By grouping people who are planning on coming anyway in a given month, into a single week, everyone gets more serendipity and more value. That includes the people coming out, who are then encouraged to come out more often. It includes people whom Hsieh is trying to convince to relocate here. And most importantly, it includes the local startups in his portfolio that have the disadvantage of not having regular face time with the Valley set if they move here. Hsieh gets that for Vegas entrepreneurs he's backing to be taken seriously, serious people need to see what is happening here.
Here's where it gets even more ambitious: Tech is only one of the verticals he's trying to pull in experts around. The first week of the month always draws in the most guests, because there's this "First Friday" event downtown. (I'm frankly unclear why it's such a draw. They have them in many cities. It's just a normal street food / art fair as far as I can tell.) The plan is the week after that will always be the tech week. The week after that will be the fashion week, drawing in more of the LA crowd than the SF crowd. The week after that will be a mix of things like urbanism, happiness researchers, education folks -- important topics to what Hsieh is trying to build, but not essential on a weekly basis. "The idea is to encourage tech entrepreneurs and VCs and angels to come during tech week because there will be more tech content at the speaking venues and classrooms we are building," he says.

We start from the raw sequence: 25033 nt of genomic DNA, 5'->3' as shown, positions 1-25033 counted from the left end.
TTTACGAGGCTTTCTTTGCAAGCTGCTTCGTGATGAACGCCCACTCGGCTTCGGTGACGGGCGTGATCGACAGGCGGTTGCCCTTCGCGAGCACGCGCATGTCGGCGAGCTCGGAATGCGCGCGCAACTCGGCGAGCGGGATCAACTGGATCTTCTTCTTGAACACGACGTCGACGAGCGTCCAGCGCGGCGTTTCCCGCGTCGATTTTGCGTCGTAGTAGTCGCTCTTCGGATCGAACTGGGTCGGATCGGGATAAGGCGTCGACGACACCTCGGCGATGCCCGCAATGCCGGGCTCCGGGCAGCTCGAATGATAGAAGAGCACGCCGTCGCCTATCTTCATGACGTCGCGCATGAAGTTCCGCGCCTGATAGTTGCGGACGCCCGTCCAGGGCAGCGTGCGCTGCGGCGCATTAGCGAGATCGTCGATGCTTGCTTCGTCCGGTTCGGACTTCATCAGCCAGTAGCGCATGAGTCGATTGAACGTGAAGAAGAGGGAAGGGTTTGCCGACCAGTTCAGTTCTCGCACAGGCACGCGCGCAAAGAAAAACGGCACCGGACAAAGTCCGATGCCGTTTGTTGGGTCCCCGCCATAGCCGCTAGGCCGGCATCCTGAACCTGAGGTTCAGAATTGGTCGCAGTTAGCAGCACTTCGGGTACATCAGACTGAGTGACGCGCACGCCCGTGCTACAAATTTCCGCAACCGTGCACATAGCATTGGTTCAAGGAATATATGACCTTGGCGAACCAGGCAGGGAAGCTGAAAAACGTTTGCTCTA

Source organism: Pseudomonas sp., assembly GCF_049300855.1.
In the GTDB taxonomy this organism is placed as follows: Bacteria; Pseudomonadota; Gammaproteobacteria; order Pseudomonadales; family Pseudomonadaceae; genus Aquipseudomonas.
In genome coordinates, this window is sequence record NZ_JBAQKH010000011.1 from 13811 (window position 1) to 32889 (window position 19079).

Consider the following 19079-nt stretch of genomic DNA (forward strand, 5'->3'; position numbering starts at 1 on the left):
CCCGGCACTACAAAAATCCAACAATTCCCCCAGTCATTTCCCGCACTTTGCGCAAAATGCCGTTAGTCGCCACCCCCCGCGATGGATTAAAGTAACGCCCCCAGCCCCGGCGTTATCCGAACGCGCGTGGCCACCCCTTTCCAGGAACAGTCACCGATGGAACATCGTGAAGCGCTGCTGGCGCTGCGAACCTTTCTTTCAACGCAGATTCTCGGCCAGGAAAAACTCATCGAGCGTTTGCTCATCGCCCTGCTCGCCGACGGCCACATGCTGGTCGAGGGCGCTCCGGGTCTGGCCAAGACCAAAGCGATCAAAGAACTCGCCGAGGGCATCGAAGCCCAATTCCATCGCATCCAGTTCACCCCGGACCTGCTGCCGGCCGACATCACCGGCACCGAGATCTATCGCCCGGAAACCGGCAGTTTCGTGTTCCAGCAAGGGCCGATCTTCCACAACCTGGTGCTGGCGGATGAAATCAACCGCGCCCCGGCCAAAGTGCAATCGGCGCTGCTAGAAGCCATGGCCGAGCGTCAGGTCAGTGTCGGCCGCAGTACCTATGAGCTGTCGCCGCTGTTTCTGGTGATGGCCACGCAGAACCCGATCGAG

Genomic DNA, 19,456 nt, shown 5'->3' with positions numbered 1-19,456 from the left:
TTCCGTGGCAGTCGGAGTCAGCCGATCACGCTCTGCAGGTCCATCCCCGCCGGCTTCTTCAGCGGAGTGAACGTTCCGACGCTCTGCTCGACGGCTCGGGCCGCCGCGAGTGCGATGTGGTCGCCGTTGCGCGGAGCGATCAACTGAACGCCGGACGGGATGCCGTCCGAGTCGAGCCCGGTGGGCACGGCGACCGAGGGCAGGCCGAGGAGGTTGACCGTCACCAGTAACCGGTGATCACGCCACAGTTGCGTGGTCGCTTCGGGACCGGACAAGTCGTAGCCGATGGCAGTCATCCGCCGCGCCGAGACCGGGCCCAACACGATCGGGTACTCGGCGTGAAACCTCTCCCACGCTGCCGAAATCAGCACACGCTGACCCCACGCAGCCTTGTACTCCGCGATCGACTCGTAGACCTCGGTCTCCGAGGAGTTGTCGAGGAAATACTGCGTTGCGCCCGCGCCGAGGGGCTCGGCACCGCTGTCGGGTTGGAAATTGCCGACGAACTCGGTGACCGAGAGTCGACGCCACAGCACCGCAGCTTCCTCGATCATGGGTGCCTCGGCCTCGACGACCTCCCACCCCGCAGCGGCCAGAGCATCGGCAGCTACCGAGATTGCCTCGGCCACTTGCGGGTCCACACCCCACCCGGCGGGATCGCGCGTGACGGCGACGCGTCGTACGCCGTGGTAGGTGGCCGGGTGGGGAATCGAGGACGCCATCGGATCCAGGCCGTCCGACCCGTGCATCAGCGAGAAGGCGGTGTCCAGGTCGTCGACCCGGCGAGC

Indeed, last night, when he was showing me sketches of some of those venues, he noted that if each guest did a 30-minute TED-style talk, that'd be 15 hours of content a week on average.